Selecting Your SEO Competition : Thinking Young

SMS Text

Last week I wrote my first post here on SEO competitive research and promised to follow up on exploring your competitor’s most effective techniques. But before that let me first share my thoughts on defining who actually to compete with. Finding your direct competitors is one thing but deciding whose strategies to research and learn from is yet another topic often overlooked and misunderstood. There are two factors you should bare in mind while analyzing someone else’s strategies:

  1. You never know which of your competitor’s techniques actually worked. I often see people evaluating competition simply by counting his (linkdomain) backlinks. You never know which of these links actually influenced Google’s opinion unless you take time, effort and imagination to look deeper.
  2. You cannot compete with time. Age and well-established history is crucial for gaining authority. You cannot outdo it by the intense link growth or on-site optimization.

Determining who to compete with

Both of the above factors brought me to one effective technique: find and learn from your young and already successful competitors at the first stage. If you are a startup, there is no point in trying to beat the sites that have been on top of Google for the last 3 years: fight in your own weight category.

There are several advantages of this approach:

  1. It is much easier to explore younger sites’ link building techniques, simply because they have fewer backlinks than the ones that are 3+ years old;
  2. With new sites you will see techniques that really work now (not 2 years ago);
  3. New sites are most likely to use new techniques, so that’s great for educative purposes.

To find those new sites with great potential I search Google and analyze the results using SEOquake FireFox plugin. This tool lets me see all necessary information within Google results page and what is more I can sort results by any of the set parameters:

This plugin allows you to quickly evaluate your competitor’s age, traffic, both linkdomain and page backlink numbers, Google index and PR data, even Yahoo and Dmoz directories and social media mentions. This provides exhaustive information necessary to make the decision if this site is worth further analysing. It also saves time immensely by showing you all the information on one page in a readable and sortable way.

So now having completed the first two parts of the competition research, we are pretty ready to move to the actual competitor’s techniques analysis. And that is yet another story I am going to describe in the third post of the competitive research series at SEJ.

Ann Smarty
Ann Smarty is the blogger and community manager at Internet Marketing Ninjas. Ann's expertise in blogging and tools serve as a base for her writing, tutorials and her guest blogging project,
Ann Smarty
Get the latest news from Search Engine Journal!
We value your privacy! See our policy here.
  • Johan Krost

    Thank you Ana Smarty for your nice article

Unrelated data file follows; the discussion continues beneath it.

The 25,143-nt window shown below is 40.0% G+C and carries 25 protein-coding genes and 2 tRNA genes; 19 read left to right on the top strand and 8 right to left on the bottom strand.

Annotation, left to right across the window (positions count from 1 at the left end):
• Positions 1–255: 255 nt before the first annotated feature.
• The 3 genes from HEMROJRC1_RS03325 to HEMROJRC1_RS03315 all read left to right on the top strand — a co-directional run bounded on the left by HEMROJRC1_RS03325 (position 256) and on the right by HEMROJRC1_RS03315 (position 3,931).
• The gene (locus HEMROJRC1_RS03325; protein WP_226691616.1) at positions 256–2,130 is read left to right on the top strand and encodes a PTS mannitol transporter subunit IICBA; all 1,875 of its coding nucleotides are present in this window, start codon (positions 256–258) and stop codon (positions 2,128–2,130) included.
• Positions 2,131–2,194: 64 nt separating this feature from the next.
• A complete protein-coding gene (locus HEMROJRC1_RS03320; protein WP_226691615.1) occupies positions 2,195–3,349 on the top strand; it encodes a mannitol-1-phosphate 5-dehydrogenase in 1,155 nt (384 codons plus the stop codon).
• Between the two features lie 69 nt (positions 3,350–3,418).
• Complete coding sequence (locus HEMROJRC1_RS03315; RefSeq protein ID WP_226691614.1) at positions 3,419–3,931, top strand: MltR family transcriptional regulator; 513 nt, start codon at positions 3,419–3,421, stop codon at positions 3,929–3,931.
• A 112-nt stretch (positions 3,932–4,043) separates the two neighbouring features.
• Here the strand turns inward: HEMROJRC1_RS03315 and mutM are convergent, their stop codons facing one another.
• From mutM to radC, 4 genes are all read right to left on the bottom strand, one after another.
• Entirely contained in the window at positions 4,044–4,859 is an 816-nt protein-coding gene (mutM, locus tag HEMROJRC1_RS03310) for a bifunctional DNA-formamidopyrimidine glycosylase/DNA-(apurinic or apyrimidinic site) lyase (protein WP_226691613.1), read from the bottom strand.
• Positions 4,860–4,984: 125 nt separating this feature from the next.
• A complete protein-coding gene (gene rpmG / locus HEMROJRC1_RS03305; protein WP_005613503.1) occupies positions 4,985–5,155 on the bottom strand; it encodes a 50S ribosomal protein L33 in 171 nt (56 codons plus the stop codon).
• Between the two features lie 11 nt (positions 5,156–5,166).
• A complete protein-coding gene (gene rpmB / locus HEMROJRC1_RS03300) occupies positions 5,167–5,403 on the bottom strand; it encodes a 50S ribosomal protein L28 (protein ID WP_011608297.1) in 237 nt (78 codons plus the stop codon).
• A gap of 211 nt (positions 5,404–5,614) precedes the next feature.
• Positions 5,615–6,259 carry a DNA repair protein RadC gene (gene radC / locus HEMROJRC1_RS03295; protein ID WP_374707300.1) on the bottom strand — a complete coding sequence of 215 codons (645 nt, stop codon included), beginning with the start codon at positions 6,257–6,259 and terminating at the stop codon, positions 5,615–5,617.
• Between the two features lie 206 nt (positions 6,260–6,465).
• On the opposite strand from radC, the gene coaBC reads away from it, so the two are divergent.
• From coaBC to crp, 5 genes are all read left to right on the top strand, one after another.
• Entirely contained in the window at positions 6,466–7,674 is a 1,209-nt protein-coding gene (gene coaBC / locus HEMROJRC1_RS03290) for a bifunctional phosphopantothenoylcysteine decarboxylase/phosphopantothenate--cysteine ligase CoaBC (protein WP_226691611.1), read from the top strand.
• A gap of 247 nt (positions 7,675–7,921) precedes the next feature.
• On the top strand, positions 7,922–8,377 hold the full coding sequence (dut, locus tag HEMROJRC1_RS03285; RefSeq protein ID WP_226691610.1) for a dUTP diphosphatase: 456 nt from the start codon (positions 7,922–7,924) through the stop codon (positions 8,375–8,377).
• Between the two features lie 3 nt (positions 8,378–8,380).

• SeoMexFan

    Hola Ann,

    Excellent post.

    I´ve using SeoQuake for a month now, and it really saves me time, and puts me the right info on my Google Serp´s screen.

    However, waht I would like to know is what you do with this info you get by using SeoQuake. I mean, how do you asses what further actions you should take to `fight` this new competition sites.

    Really looking forward for the third part of this post.


  • shawn smith

    I used SeoQuake for a while and it seemed to really slow down my browsing. I recently switched to Aaron Wall’s SEO for Firefox add-on. Have you tried using this? It really cuts down on the lag time in search results loading, and it can load all the data SeoQuake provides.

  • Ann Smarty

    @SeoMexFan: my post on exploring competitors’ techniques will be up shortly. There I am describing how to use SEOQuake and other tools.

    @Shawn: I keep SEOQuake deactivated most of the time for daily browsing. Another solution is to edit preferences so that it did not show the info by default (only once you request for them) or that it gave you all minimum info required (like to provide you only with age data for example). These can speed up the process. As for Aaron’s tool, it is also great and it is the matter what you are more used to. I am not sure if it can sort the search results by any of parameters (can it?) – the feature I really like in SEOQuake.

  • Paul Burani, Clicksharp Marketing

    Well done Ann. I particularly like the idea of focusing on sites with fewer backlinks — we often forget that with frequent search engine updates, it’s very likely that those newer pages (if they’ve been SEOd by smart people who are current with the times) will have more link juice per inbound link than the older ones… and thus ripe for modeling.

  • straightalk

    You know what, I think I’m starting to love you!

    Your post are so full of important and crucial info.. don’t know how this page doesn’t have a high page rank..

    let me promote it some more.. thumbs up at StumbleUpon..